Today’s track of the day comes from Natalie Bouloudis with ‘Burning Pier’.
Taking influence from the likes of Nick Cave, Leonard Cohen and Kate Bush, Bouloudis is a narrative songwriter who tells stories through her music; her instinct and imagination fuelling her unique and compelling artistic vision. With lyrics that tend to verge between fiction and reality, there is a dark romanticism surrounding her compositions; her distinctively soulful vocals lending a visceral quality to her folky arrangements.
‘Burning Pier’ is the lead single from her debut EP ‘Dead Sea Scripts’ and it’s a mesmerising introduction to the singer. Derived from a short story she once wrote, the track is full of smouldering atmospherics that is befitting of its title, allowing her smoky vocals to shine. GIGsoup caught up with Boloudis to hear about the track and her influences.
[contentblock id=141 img=adsense.png]
Can you tell us a bit about ‘Burning Pier’ and the meaning behind it?
‘Burning Pier’ is the first track from my debut EP ‘ Dead Sea Scripts’ which will be released in the New Year. The song grew out of an apocalyptic short story I once wrote inspired by some of my favourite nautical references and figments from the Sussex coastline near where I grew up. The song uses the event of smouldering wood sinking into the ocean as a metaphor for that light-bulb moment when shock and disaster strike so we see everything differently – both the past and the future.
Can you describe the relationship between fiction and reality in your music?
For me song-writing is all about telling stories and creating an atmosphere. There’s definitely a friction in my music between the imagined and other moments of stripped real-life experiences. Part of narrative always involves putting yourself in there, sometimes you want to be more like Bowie and sometimes you want to be more like Ziggy Stardust.
There’s a strong narrative behind it…. What influences your way of writing?
I think I suddenly feel this moment of inspiration and it’s a rush to capture that. It’s like that feeling when you just woke up from a dream and you need to write it down before you forget it entirely. Burning Pier was first thinking about the atmosphere of my story and then it surfaced as these two riffs you hear between the violin and guitar in the chorus, I still have a recording of me singing both parts on my phone whilst trying to be subtle on a bus. It was amazing when the conversation between the two instruments came together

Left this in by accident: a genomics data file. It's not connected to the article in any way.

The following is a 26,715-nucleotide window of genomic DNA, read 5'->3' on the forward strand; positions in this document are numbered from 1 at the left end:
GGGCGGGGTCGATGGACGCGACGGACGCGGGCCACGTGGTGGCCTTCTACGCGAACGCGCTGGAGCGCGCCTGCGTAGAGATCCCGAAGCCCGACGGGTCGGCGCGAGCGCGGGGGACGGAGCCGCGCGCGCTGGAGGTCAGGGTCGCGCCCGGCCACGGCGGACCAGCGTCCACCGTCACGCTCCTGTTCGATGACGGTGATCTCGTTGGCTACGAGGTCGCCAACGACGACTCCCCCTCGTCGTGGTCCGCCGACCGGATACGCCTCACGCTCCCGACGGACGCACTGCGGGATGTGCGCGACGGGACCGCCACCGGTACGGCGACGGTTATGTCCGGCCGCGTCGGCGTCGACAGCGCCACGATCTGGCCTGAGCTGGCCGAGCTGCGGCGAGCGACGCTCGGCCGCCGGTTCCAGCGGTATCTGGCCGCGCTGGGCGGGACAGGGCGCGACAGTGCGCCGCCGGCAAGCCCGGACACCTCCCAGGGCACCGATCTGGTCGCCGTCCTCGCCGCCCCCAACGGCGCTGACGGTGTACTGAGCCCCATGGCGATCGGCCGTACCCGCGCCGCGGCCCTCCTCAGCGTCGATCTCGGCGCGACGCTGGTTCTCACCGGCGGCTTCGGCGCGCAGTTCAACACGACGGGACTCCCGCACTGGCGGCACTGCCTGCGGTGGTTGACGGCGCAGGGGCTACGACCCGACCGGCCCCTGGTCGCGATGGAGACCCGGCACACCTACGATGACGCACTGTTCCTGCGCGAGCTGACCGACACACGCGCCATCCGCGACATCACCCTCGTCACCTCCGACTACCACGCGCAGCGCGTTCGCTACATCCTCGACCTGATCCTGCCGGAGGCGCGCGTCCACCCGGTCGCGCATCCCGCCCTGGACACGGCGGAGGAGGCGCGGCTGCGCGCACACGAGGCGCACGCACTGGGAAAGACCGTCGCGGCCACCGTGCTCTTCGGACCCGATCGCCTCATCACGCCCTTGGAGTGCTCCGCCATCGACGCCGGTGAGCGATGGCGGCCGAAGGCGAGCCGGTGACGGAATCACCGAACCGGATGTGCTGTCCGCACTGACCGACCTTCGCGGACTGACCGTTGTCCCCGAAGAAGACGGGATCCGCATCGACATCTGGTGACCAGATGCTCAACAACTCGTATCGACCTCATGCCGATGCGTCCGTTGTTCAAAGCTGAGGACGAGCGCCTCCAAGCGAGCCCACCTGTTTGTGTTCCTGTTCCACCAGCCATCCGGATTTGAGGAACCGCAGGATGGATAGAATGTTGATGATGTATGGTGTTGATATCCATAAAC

What other narrative storytellers would you cite as influences?
I’ve always appreciated those artists who somehow manage to be poets and accomplished musicians at the same time, people like Fiona Apple, Nick Cave, Bob Dylan, and of course the late great Leonard Cohen. Equally, literature has been important in my song-writing too. When I was younger I loved Hans Christian Anderson as well as the idea of mythological creatures, I am naturally drawn to surreal and ethereal things, gothic literature, and apocalyptic themes. There’s also a part of me which would like to incorporate all the elements of a film-noir too.
[soundcloud url=”https://api.soundcloud.com/tracks/283334088″ params=”auto_play=false&hide_related=false&show_comments=true&show_user=true&show_reposts=false&visual=true” width=”100%” height=”450″ iframe=”true” /]
It sounds very accomplished for a debut single. Do you go into the studio with a strong idea of how you want your songs to sound or is there a degree of experimentation?
Wow, thanks! The song was recorded live at Wax Studio in London and with that sort of recording you do have to practice to master the arrangement beforehand but also acknowledge that it’s never going to be exactly the same every time. Burning Pier is just all of us in one room, with the thunderclap moment of a good take and it was really important for me to distil the elements you get from live performance. We only added Hannah’s (who drums on the track) shimmering Rhodes piano overdubs. Also the use of the Echoplex effect really catches that almost ‘Riders On The Storm’ feeling of eternal foggy waters at the end.
When did you start writing and performing?
I’ve been scribbling lyrics and playing around with tunes for as long as I can remember but I didn’t launch myself as a singer-songwriter until about three years ago. I initial played acoustic guitar under the moniker Aurora Harbinger and used to make lo-fi home recordings on a laptop in my kitchen. I quickly found myself playing all around London and before I knew it I had a band and it just felt like it was time to record a proper EP.
If you could write a song for one artist who would it be?
I think it would be really cool to work with David Lynch, he’s the king of eerie drama and red curtained smoky stages after all.
Describe 2016 in three words?